On the roof terrace, in the pink light of sunset, the girls close their books as one begins to play a rhythm on the table, followed by another, and another. Within seconds, they’ve erupted into a spontaneous singing and dancing spree as the rest of the girls climb the steep stairs to join them.
We select girls from the most needy families
Today, EFA pensions are oversubscribed. But it was not always like this.
Fifteen years ago, one of the members of the charity committee, a respected local elder, had to go door to door with Latifa, the mother of the house, trying to persuade families to allow their daughters to attend the EFA’s first house. The initial cohort was made up of just 10 girls, but it has grown each year. There are now almost 250 girls living in six EFA houses.
The day of the selection, when the mothers of families meet to decide the next year’s admission, is always difficult, says Sonia Omar, executive director of EFA. “Our criteria is to select girls from the poorest families, and also from the most remote villages. For housewives it is very difficult because they see girls with great potential and they don’t want to reject them”.
For girls like Wafaa, a shy and thin 19-year-old, EFA was the only way out of early marriage and poverty in her village of Ouanskra, which lies under the shimmering peak of Mount Toubkal in the High Atlas.
On Saturdays, after morning school, he climbs into the back of a truck full of sacks of vegetables from the Asni weekly market to make the two-hour drive home along the hair-raising mountain road. .
He leads us down a rocky path and a narrow alley to his simple wood-block house, where guests are greeted with tea, cupcakes, nuts, and olives. Despite Wafaa’s enthusiasm to learn, her father remembers the pain of realizing that he couldn’t scrape together the 1,200 dirhams (less than £100) it would have cost him to send her only daughter to a pension from the government.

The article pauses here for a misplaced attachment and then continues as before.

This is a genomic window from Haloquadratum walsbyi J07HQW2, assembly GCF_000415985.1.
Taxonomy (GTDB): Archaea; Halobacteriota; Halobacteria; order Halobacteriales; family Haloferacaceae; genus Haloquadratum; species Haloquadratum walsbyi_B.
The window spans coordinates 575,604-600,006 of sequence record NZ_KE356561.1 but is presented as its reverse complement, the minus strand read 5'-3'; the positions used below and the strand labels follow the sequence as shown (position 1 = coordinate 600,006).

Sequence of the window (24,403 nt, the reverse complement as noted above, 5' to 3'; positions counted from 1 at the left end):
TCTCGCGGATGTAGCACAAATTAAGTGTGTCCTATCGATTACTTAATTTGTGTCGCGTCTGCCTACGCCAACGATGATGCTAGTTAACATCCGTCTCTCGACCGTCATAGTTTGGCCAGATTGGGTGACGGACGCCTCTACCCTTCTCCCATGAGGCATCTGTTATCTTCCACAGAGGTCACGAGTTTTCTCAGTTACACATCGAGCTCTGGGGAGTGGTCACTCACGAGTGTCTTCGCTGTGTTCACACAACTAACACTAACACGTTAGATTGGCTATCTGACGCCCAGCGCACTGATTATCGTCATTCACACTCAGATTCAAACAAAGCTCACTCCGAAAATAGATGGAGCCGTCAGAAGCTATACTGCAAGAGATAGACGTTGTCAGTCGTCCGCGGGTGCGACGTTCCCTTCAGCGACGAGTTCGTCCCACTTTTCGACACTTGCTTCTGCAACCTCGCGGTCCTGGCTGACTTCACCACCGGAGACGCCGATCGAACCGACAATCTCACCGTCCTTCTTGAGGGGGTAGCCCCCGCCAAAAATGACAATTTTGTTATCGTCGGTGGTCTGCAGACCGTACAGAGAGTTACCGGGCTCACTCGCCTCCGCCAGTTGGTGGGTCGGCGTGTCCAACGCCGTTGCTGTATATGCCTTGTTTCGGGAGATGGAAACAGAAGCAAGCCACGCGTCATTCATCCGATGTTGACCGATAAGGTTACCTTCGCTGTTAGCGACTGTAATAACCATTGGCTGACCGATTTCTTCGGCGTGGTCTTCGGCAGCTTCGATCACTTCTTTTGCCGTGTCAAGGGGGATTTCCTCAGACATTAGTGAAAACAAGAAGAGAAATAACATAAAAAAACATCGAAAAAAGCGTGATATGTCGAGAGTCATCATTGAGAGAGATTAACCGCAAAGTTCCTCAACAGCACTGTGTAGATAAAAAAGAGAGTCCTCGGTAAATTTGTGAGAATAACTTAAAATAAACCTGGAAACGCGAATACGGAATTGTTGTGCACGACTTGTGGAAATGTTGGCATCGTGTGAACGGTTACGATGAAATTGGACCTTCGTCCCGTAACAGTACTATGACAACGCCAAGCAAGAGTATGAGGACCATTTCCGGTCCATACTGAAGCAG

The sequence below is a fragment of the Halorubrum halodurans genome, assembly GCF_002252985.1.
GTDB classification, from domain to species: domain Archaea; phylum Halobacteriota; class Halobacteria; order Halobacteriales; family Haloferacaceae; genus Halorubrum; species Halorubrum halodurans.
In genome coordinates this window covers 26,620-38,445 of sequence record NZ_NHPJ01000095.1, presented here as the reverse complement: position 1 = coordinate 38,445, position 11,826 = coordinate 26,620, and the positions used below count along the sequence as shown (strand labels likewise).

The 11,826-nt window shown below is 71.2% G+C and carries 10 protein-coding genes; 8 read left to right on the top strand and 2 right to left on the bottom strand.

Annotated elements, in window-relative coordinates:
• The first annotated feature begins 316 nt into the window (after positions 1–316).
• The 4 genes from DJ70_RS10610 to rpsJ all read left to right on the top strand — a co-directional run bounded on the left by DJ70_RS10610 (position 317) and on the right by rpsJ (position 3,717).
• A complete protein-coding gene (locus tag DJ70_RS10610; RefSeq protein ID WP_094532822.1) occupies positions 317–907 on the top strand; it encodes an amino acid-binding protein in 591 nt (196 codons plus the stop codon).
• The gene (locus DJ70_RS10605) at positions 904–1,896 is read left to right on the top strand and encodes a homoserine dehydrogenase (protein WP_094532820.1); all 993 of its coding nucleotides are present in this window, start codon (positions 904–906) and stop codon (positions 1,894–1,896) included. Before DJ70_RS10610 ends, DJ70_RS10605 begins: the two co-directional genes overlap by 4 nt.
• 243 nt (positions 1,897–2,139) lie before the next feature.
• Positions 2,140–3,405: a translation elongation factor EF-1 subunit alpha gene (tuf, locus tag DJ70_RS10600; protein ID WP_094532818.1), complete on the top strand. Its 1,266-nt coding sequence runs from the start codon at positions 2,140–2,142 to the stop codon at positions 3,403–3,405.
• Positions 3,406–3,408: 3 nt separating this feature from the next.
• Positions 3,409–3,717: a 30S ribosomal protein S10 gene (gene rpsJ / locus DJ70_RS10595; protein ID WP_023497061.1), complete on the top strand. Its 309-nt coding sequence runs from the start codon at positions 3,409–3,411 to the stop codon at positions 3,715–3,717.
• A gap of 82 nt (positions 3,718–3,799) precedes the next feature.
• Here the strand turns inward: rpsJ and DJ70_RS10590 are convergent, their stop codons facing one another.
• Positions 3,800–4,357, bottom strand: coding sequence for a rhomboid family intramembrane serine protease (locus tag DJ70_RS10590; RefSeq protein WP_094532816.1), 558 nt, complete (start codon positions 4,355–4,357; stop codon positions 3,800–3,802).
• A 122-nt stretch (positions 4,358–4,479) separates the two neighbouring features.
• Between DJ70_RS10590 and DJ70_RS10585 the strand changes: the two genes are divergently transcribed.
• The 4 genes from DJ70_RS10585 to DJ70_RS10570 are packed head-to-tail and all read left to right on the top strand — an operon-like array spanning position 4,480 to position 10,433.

Our translator, Sara, has tears in her eyes. She herself, from a mountain village, understands the difficult decisions that peasant families must make. She has experienced life in a public pension in the capital, Rabat. Girls can be cruel and aggressive; they were locked up together without supervision every night at six. They slept in cramped, empty dorms, bathed in cold communal showers and often went hungry, she says.
EFA houses are not only free to families, they guarantee a level of care and security that has earned the trust of parents who were previously unwilling to allow their daughters to attend secondary school. “The reputation in the villages has grown. And the commitment to girls’ education has also grown. It is a great transformation,” says Omar.
In addition to access to education, the houses open up new worlds of aspirations for the girls, most of whom come from illiterate families who have rarely left their villages. “My mother did not study at all, neither primary nor secondary… but I have big dreams”, says Loubna.
He speaks confidently English, his fourth language after his native Darija, which is spoken at home, the Arabic he learned in primary school, and French, the language of instruction in Moroccan secondary schools.
Loubna hopes to win a scholarship to college and become an interpreter or tour guide. Wafaa wants to become an English teacher, if her family can find a way to support her at university. Her best friend, Zenib, who lost her mother when she was young, wants to become a doctor and open a clinic in her village, where access to medical care is poor.
Upending traditional hierarchies, these educated girls are respected when they return to their villages, says Omar. “One of my favorite stories is about a family that was in the process of making a big decision that they had to make…and the father had said, ‘We’ll wait to make this decision on Saturday when our daughter gets home.’ The family could see that their daughter had knowledge that they did not. There is a lot of pride in the community for the girls.”
For Loubna, education means a life very different from that of the women who came before her. “I will be free, I can travel anywhere, I can do what I want and when I want. That is what I mean by being free with education.”